BEIJING, Aug. 13 (Xinhua) -- Public security authorities on Tuesday said fingerprint registrations for people who change their ID cards or plan to get new ones should be expedited in order to prevent counterfeiting and protect personal information.
Recent media reports have stated that many people are involved in the trafficking of lost or stolen ID cards on the Internet, according to an official from the Ministry of Public Security.
"Those who illegally use others' ID cards will be subject to legal punishment," the official said, adding that the ministry will step up efforts to crack down on such activities.
More than 1.2 billion Chinese have received new ID cards since a new version of the cards was introduced in 2004.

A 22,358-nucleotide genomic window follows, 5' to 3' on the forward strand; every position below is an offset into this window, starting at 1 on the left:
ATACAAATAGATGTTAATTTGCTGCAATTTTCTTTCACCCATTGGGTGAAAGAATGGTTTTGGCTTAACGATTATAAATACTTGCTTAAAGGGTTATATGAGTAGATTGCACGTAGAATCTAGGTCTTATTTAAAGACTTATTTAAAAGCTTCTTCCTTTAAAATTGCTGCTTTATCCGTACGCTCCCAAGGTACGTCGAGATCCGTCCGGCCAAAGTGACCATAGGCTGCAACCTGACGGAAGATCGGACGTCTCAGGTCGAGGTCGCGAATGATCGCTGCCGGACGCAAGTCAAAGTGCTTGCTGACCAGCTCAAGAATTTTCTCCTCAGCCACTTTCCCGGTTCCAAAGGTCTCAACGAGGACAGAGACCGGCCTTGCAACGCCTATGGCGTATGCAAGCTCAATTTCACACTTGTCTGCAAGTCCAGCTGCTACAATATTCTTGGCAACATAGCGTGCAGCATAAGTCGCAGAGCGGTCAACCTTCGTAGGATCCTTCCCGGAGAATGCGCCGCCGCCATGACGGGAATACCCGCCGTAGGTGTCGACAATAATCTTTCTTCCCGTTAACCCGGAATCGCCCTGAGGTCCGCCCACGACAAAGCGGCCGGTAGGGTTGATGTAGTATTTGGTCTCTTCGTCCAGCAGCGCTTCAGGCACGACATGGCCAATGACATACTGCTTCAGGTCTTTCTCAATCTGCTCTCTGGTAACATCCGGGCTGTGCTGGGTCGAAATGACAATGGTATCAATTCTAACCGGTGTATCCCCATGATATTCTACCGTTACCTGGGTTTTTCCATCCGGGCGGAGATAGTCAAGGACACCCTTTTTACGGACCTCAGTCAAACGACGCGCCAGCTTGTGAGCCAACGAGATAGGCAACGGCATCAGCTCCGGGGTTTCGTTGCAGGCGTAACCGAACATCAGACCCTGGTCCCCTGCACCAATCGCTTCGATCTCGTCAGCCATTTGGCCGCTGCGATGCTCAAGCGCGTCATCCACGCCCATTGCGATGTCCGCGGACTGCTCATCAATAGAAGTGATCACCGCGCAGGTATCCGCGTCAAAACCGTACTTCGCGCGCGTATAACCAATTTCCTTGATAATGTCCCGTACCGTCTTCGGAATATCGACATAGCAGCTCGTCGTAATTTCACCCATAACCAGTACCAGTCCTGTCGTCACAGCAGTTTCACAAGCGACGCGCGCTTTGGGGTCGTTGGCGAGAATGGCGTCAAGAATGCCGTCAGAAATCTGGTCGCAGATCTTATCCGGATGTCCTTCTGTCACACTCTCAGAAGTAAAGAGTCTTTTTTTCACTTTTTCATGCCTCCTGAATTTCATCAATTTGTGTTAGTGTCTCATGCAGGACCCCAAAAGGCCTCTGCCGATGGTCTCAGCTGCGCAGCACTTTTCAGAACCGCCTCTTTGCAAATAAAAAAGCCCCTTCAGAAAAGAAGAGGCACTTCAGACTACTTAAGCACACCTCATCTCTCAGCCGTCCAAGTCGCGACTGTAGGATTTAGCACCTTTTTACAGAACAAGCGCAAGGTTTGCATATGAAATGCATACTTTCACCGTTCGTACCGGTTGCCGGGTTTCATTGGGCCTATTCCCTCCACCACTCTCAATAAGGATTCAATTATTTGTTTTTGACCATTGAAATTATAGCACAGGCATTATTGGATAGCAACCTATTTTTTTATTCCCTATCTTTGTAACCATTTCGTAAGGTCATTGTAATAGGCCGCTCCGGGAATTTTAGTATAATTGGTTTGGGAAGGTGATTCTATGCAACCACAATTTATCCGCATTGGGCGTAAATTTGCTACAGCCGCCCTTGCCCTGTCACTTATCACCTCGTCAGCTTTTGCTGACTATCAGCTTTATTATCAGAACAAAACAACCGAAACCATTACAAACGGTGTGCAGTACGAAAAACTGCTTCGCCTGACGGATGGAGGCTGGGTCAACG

The first version of the national ID card, which was launched in 1985, has been prohibited from use starting Jan. 1, 2013.
In order to protect people's personal information, those who have applied for or exchanged their ID cards were asked to have their fingerprints recorded starting earlier this year.
As many as 16,000 police stations have started recording prints, the ministry said, adding that fingerprint recording is expected to be implemented nationwide by the end of the year.
The ministry said it is also considering creating a system for reporting lost ID cards in order to encourage people to report lost cards in a timely fashion.
According to a statement released Sunday by the ministry, police have broken up 468 gangs and arrested 1,213 people for allegedly personal information trafficking online.